Online Allocation and Pricing with Economies of Scale

  • Avrim Blum
  • Yishay Mansour
  • Liu Yang
Conference paper
Part of the Lecture Notes in Computer Science book series (LNCS, volume 9470)


Allocating multiple goods to customers in a way that maximizes some desired objective is a fundamental part of Algorithmic Mechanism Design. We consider here the problem of offline and online allocation of goods that have economies of scale, or decreasing marginal cost per item for the seller. In particular, we analyze the case where customers have unit-demand and arrive one at a time with valuations on items, sampled iid from some unknown underlying distribution over valuations. Our strategy operates by using an initial sample to learn enough about the distribution to determine how best to allocate to future customers, together with an analysis of structural properties of optimal solutions that allow for uniform convergence analysis. We show, for instance, if customers have \(\{0,1\}\) valuations over items, and the goal of the allocator is to give each customer an item he or she values, we can efficiently produce such an allocation with cost at most a constant factor greater than the minimum over such allocations in hindsight, so long as the marginal costs do not decrease too rapidly. We also give a bicriteria approximation to social welfare for the case of more general valuation functions when the allocator is budget constrained.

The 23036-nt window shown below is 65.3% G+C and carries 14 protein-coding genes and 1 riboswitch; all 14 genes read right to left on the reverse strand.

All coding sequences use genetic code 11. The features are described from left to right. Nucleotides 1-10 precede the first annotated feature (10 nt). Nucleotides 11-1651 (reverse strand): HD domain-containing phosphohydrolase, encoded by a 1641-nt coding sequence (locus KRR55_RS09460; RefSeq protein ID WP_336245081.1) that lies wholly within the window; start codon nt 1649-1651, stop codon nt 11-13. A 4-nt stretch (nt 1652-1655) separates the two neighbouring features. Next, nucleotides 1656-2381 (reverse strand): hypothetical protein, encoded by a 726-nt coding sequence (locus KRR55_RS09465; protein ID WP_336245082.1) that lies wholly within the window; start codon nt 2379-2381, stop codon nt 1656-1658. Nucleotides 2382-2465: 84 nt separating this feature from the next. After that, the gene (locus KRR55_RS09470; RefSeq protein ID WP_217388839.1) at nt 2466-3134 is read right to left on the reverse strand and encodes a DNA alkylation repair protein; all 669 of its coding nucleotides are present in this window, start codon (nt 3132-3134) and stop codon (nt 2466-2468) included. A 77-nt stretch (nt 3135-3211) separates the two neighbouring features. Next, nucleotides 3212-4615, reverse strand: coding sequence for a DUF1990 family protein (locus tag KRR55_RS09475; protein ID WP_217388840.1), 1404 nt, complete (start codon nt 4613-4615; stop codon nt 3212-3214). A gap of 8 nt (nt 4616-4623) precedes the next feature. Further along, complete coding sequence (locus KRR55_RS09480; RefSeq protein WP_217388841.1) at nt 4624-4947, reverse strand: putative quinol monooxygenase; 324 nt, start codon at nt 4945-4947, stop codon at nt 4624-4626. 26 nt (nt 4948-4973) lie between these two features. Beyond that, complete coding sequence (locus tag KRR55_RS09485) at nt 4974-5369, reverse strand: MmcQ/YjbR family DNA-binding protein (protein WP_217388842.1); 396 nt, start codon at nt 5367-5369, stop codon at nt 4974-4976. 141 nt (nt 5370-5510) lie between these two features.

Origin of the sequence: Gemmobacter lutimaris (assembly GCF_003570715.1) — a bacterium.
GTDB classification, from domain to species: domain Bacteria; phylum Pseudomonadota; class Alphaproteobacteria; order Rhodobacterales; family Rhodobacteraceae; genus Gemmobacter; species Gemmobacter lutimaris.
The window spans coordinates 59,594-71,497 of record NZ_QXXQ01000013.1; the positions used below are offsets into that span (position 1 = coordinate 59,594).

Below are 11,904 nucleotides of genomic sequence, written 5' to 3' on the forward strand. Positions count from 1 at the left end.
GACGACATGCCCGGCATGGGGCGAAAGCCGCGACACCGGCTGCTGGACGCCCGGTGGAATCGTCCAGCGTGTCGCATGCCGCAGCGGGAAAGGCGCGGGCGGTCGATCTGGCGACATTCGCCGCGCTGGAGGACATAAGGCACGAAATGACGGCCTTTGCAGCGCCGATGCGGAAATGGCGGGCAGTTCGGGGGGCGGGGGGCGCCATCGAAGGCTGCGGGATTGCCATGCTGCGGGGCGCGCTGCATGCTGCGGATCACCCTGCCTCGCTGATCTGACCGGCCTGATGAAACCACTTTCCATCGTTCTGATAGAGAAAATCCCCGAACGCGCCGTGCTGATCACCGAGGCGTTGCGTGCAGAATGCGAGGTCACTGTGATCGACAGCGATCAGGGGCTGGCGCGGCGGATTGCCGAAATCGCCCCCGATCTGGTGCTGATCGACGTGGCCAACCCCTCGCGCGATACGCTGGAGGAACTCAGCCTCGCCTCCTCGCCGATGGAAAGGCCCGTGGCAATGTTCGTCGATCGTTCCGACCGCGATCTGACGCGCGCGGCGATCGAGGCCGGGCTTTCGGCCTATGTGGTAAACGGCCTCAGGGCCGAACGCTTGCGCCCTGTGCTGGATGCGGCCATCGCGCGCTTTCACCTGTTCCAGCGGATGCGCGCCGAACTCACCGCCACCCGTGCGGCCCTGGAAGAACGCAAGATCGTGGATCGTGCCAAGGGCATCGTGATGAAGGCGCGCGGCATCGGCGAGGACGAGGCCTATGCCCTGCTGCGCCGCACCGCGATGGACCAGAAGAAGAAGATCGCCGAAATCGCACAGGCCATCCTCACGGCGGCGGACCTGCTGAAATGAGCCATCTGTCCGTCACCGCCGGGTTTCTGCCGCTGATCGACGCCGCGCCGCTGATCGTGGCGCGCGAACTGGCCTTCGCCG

Avrim is supported in part by the National Science Foundation under grants CCF-1101215, CCF-1116892, and IIS-1065251. Yishay is supported in part by a grant from the Israel Science Foundation, a grant from the United States-Israel Binational Science Foundation (BSF), a grant by Israel Ministry of Science and Technology and the Israeli Centers of Research Excellence (I-CORE) program (Center No. 4/11). For part of this work, Liu was supported in part by NSF grant IIS-1065251 and a Google Core AI grant.


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Copyright information

© Springer-Verlag Berlin Heidelberg 2015

Open Access This chapter is distributed under the terms of the Creative Commons Attribution Noncommercial License, which permits any noncommercial use, distribution, and reproduction in any medium, provided the original author(s) and source are credited.

Authors and Affiliations

  1. 1.Computer Science DepartmentCarnegie Mellon UniversityPittsburghUSA
  2. 2.Computer Science DepartmentTel Aviv UniversityTel AvivIsrael
  3. 3.IBM T. J. Watson Research CenterYorktown HeightsUSA

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